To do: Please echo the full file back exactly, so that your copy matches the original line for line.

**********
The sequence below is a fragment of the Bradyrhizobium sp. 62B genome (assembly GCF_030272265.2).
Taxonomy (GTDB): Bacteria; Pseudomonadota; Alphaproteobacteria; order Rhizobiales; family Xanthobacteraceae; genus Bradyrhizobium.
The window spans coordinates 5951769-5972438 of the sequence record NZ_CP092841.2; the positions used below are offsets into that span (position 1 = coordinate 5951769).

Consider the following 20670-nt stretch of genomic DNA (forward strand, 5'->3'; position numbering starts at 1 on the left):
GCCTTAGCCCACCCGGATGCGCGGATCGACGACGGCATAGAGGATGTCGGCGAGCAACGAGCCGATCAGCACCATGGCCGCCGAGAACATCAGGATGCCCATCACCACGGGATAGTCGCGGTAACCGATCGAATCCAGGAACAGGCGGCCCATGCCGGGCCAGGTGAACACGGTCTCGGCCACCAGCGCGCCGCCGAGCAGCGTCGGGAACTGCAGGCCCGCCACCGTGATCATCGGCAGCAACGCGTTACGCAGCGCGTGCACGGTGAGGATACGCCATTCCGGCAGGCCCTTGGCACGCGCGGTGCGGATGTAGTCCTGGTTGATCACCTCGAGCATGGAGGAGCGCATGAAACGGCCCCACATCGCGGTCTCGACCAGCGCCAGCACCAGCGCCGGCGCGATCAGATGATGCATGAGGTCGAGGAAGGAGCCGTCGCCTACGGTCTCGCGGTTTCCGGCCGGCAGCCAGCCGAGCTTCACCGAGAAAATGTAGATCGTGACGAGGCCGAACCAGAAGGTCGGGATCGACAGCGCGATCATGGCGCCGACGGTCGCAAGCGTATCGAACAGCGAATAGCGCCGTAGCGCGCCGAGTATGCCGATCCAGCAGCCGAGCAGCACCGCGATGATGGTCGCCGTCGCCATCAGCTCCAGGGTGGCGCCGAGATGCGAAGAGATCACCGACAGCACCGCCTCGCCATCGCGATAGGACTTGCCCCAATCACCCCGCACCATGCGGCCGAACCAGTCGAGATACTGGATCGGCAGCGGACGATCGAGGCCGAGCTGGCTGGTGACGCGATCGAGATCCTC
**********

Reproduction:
The sequence below is a fragment of the Bradyrhizobium sp. 62B genome (assembly GCF_030272265.2).
Taxonomy (GTDB): Bacteria; Pseudomonadota; Alphaproteobacteria; order Rhizobiales; family Xanthobacteraceae; genus Bradyrhizobium.
The window spans coordinates 5951769-5972438 of the sequence record NZ_CP092841.2; the positions used below are offsets into that span (position 1 = coordinate 5951769).

Consider the following 20670-nt stretch of genomic DNA (forward strand, 5'->3'; position numbering starts at 1 on the left):
GCCTTAGCCCACCCGGATGCGCGGATCGACGACGGCATAGAGGATGTCGGCGAGCAACGAGCCGATCAGCACCATGGCCGCCGAGAACATCAGGATGCCCATCACCACGGGATAGTCGCGGTAACCGATCGAATCCAGGAACAGGCGGCCCATGCCGGGCCAGGTGAACACGGTCTCGGCCACCAGCGCGCCGCCGAGCAGCGTCGGGAACTGCAGGCCCGCCACCGTGATCATCGGCAGCAACGCGTTACGCAGCGCGTGCACGGTGAGGATACGCCATTCCGGCAGGCCCTTGGCACGCGCGGTGCGGATGTAGTCCTGGTTGATCACCTCGAGCATGGAGGAGCGCATGAAACGGCCCCACATCGCGGTCTCGACCAGCGCCAGCACCAGCGCCGGCGCGATCAGATGATGCATGAGGTCGAGGAAGGAGCCGTCGCCTACGGTCTCGCGGTTTCCGGCCGGCAGCCAGCCGAGCTTCACCGAGAAAATGTAGATCGTGACGAGGCCGAACCAGAAGGTCGGGATCGACAGCGCGATCATGGCGCCGACGGTCGCAAGCGTATCGAACAGCGAATAGCGCCGTAGCGCGCCGAGTATGCCGATCCAGCAGCCGAGCAGCACCGCGATGATGGTCGCCGTCGCCATCAGCTCCAGGGTGGCGCCGAGATGCGAAGAGATCACCGACAGCACCGCCTCGCCATCGCGATAGGACTTGCCCCAATCACCCCGCACCATGCGGCCGAACCAGTCGAGATACTGGATCGGCAGCGGACGATCGAGGCCGAGCTGGCTGGTGACGCGATCGAGATCCTC